Script to strip: five quick tips for writing your first business comic

Comic book heroes are now a regular feature of Hollywood and graphic novels are winning literary prizes. But how should you go about writing the script for a business comic?

Script to strip: five quick tips for writing your first business comic

Apart from the recent resurgence of comics as entertainment, Joe Pulizzi, founder of the Content Marketing Institute, demonstrates in his book Epic Content Marketing that comics are a valid form of marketing content. Pulizzi points out that:

“For instructional content, comics may be one of the very best tactics available.”

I feel that comic books and strips are a format that is easy for readers to interact with and helps brands to focus on telling stories that their audience can relate to.

Once you’ve decided on subject matter and the length of your comic, you are ready to approach writing your comic. Here are five tips to help you get started writing your own scripts for comic books and strips, based on my experience of working with comic book artists:

5. Be consistent in how you format your comic script.

Start with what page number it is (comic books only) > then the panel/frame number > the description of what is happening in the panel > any captions > any sound effects > any speech bubbles.

4. Don’t have more than 25 words in a speech bubble.

More than that and it begins to be quite difficult to accommodate it in the panel without covering up lots of artwork. You can ignore this if a) the character speaking is meant to be characterised as longwinded or b) there’s not meant to be much art in the panel in the first place.

3. You don’t have to dictate every niggling detail.

When you introduce a location or a character for the first time, give a brief overview of what they look like and in the case of a character maybe also mention what their occupation is. But in subsequent panels just let the artist know the important things like where and when the panel is set, which characters are in a panel, their emotional state and any actions they might be doing.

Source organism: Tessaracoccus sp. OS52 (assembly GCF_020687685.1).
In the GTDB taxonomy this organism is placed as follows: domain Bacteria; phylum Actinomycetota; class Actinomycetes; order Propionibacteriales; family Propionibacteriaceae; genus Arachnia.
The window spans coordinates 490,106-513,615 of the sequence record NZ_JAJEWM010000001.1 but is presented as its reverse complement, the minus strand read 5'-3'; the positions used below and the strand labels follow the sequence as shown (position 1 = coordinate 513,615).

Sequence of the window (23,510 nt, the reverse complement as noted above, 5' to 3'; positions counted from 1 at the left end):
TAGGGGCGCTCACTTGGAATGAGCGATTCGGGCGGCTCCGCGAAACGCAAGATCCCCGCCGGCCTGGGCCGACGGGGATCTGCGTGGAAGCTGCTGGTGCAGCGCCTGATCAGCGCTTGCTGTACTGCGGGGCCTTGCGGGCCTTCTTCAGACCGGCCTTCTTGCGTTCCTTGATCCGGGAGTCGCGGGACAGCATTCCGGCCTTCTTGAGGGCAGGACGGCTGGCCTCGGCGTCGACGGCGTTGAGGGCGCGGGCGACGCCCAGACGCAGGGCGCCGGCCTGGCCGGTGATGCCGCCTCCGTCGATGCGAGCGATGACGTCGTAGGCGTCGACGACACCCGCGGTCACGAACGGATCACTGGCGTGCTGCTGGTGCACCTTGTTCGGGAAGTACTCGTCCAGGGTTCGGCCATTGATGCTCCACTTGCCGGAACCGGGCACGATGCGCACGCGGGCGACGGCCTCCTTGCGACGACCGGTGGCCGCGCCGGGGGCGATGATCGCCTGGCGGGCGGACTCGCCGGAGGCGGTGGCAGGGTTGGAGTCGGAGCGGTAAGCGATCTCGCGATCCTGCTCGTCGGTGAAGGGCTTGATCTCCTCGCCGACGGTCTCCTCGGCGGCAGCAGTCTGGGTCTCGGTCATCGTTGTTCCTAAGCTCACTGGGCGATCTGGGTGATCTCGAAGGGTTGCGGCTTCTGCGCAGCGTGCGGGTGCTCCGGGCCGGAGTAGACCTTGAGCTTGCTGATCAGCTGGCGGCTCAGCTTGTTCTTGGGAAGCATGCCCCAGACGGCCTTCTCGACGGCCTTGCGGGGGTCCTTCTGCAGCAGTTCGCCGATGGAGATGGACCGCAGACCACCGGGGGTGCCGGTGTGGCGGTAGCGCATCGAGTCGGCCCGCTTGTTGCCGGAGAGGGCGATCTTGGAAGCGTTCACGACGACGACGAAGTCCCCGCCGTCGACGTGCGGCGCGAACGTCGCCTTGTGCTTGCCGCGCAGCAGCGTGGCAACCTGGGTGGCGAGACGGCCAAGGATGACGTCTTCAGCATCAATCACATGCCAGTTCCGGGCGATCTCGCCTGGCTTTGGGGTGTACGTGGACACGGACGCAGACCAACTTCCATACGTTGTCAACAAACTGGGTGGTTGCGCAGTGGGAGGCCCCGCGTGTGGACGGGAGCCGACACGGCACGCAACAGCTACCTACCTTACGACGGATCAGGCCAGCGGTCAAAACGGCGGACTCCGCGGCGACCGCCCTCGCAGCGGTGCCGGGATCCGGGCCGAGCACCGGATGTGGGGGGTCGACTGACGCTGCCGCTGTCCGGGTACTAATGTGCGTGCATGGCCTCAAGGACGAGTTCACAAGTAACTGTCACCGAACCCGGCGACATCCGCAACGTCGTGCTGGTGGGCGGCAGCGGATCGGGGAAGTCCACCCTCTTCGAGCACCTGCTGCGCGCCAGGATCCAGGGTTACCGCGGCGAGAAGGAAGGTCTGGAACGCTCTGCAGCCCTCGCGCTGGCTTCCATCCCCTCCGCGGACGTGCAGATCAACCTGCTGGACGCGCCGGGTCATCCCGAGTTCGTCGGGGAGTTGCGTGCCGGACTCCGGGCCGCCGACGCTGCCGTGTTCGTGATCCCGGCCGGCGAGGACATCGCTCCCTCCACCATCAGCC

And if a panel is almost the same as the previous one: say so.

2. Always write a panel description as if it’s a moment of frozen time.

You can’t have a character start doing one thing in a panel and then switch to doing something else; this isn’t a film or TV script. If a character starts a panel sitting behind a desk they cannot in that same panel jump away from their desk.

1. Show rather than tell.

Comics are a visual medium. If you have your characters constantly describing things in speech bubbles or you overly rely on captions to set the scene then it’s going to make for a very boring comic. This also means that you should take advantage of speech bubbles to help demonstrate how a character is speaking if they’re not speaking normally (they’re whispering, scared or so on). Put a minor note like “whispering” in brackets beside the speech bubble in the script.

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And if you have any questions you’d like to ask me about writing comic scripts, please tweet your questions to @radixcom.

Further reading…
A comic sound effect "ouf"

Long vs short: how to write comics for B2B audiences

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